This year, Santa Claus is coming to town a month early—and he’s relying on Rudolph’s cherry-red nose to help guide him.
As Hollywood memorabilia dealer Profiles in History announced earlier this month, two central puppets from the 1964 holiday special Rudolph the Red-Nosed Reindeer are set to go on auction on November 13.
Per a statement, the festive figures—crafted by Japanese designer Ichiro Komuro out of wood, wire, cloth, leather and yak hair—will be sold together for an estimated $150,000 to $250,000. The Santa puppet stands around 11 inches tall, while the Rudolph one measures closer to 6 inches.
“You can tell by the way they were constructed,” Simeon Lipman, an indepedent appraiser of pop culture memorabilia, told Dennis Gaffney of PBS’ “Antiques Roadshow” in 2006. “These were hand-made. They weren’t toys. They had mechanisms to make them move, to make them come alive almost. No mass manufacturer of toys, especially in the 1960s, made things like that. It was made to be on film.”
The puppets’ current owner, collector Peter Lutrario of Staten Island, purchased them around 15 years ago. According to the Associated Press’ Andrew Dalton, Lutrario never intended to sell the figurines but changed his mind after turning 65 and thinking about leaving behind money for his family.
At least one museum has expressed interest in acquiring the iconic puppets: Castle Noel, a Christmas-centric tourist attraction in Medina, Ohio. As owner Mark Klaus wrote in a Facebook post quoted by local news station WKYC, “This is the holy grail of Christmas movie props.”
To help fund the purchase, Klaus has launched a GoFundMe campaign. So far, supporters have contributed more than $13,000.
Rudolph the Red-Nosed Reindeer aired on NBC on December 6, 1964. A stop-motion animation production filmed in Tokyo, where the technique was pioneered during the 1950s, the General Electric–sponsored special tells the tale of a misfit reindeer, an elf who yearns to be a dentist and a jolly Santa tasked with saving Christmas. An instant classic, Rudolph is now the longest-running Christmas special in history.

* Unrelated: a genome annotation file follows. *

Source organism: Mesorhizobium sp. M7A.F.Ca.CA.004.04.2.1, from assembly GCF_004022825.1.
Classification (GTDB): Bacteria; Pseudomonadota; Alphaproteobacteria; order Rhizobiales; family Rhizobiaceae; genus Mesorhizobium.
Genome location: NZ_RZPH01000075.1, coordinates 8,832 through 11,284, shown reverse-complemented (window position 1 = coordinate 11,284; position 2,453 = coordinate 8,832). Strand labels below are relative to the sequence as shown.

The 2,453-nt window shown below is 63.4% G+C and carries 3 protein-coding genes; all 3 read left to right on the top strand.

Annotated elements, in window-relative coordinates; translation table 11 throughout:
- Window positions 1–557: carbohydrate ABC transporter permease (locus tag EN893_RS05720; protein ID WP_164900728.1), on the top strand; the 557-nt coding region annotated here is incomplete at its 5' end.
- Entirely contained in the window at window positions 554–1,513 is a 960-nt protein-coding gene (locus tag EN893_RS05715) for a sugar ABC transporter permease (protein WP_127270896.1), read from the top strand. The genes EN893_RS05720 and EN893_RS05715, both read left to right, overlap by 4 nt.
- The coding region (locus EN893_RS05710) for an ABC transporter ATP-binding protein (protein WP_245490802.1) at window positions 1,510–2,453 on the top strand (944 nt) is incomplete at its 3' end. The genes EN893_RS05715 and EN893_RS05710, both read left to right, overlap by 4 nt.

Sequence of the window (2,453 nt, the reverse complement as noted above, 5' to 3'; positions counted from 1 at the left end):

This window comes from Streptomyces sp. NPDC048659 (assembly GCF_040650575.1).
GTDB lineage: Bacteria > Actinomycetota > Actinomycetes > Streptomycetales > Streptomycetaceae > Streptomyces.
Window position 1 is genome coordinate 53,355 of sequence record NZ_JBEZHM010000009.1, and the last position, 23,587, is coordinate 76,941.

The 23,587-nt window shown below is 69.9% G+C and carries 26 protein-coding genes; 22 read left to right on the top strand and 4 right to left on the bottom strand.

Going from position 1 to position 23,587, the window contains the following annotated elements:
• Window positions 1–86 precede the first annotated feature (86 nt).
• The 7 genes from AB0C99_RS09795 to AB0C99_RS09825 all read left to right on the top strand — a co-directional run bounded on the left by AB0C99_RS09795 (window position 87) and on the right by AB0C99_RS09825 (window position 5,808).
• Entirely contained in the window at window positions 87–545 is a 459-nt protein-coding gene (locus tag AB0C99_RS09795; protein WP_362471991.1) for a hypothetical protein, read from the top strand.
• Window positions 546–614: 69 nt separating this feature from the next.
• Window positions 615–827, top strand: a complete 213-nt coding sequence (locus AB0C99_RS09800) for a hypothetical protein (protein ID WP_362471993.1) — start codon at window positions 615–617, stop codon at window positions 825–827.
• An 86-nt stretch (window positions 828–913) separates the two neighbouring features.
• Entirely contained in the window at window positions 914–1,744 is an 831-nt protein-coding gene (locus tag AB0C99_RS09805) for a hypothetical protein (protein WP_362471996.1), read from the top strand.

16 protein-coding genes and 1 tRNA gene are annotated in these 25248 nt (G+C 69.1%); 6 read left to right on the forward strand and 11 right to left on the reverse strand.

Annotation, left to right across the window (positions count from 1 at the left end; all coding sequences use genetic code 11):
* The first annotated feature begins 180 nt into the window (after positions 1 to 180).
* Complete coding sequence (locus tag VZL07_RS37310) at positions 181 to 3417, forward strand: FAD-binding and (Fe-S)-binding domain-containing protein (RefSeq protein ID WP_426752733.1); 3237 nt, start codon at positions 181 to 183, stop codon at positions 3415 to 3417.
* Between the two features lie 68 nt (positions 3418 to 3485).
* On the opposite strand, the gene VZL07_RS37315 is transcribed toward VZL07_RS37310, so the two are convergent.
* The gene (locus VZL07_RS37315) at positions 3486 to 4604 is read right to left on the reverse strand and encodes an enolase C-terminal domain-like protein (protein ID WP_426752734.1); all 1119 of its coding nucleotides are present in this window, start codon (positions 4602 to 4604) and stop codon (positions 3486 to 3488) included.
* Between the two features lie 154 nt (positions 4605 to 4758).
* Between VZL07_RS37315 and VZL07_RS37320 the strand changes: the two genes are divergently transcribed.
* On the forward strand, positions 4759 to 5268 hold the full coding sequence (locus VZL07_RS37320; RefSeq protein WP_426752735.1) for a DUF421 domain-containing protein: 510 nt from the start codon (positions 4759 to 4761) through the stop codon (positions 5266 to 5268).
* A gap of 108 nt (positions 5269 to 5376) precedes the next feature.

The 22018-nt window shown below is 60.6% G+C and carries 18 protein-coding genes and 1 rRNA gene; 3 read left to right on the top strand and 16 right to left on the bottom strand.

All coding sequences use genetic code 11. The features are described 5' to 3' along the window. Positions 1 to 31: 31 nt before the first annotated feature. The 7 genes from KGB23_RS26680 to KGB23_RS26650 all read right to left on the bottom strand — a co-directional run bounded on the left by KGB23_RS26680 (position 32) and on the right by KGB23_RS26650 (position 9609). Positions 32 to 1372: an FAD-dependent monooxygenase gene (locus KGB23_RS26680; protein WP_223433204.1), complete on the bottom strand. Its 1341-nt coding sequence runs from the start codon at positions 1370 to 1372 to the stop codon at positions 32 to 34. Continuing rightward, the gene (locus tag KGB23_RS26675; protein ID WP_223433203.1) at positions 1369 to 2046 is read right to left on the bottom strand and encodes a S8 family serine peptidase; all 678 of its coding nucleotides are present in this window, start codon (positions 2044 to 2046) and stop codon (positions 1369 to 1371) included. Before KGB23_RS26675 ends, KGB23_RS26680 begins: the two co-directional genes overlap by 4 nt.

Reflecting on the film in a 2019 interview with Smithsonian magazine’s Michelle Delgado, historian Rick Goldschmidt cited screenwriter Romeo Muller’s script as key to Rudolph’s success: “Romeo wrote these characters to be underdogs that don’t quite fit in the world,” he said. “By the end of the show, they triumph, and the villains get reformed most of the time. They’re such satisfying stories.”
After filming was finished, NBC shipped the puppets from Japan to New York City, where they came into the possession of production company executives Arthur Rankin Jr. and Jules Bass, per the Huffington Post’s Jim Hill. Eventually, reports Sarah Cascone for artnet News, Rankin’s secretary, Barbara Adams, ended up with the figurines. Sadly, the majority—including Sam the Snowman—later melted in Adams’ hot attic.
“Now, when companies make movie props, they’re heavily guarded,” Lipman told “Antiques Roadshow” in 2006. “Back then, they were considered souvenirs, something to decorate around the Christmas tree. No one was thinking they’d become iconic items worth thousands of dollars.”
Adams’ nephew sold the surviving puppet duo to collector Keith Kreiss, who spent around $4,000 to restore the pair to “pristine condition,” wrote Hill for the Huffington Post in 2012. Prior to the restoration, Rudolph was missing his characteristic nose, while Santa had lost his “fluffy white eyebrows” and half of his mustache.
Today, the puppets can move freely.
“They’re still malleable,” says Lutrario, “and it’s very detailed. Not only can you move the arms, the legs, the head, you can move the fingers, the thumbs.”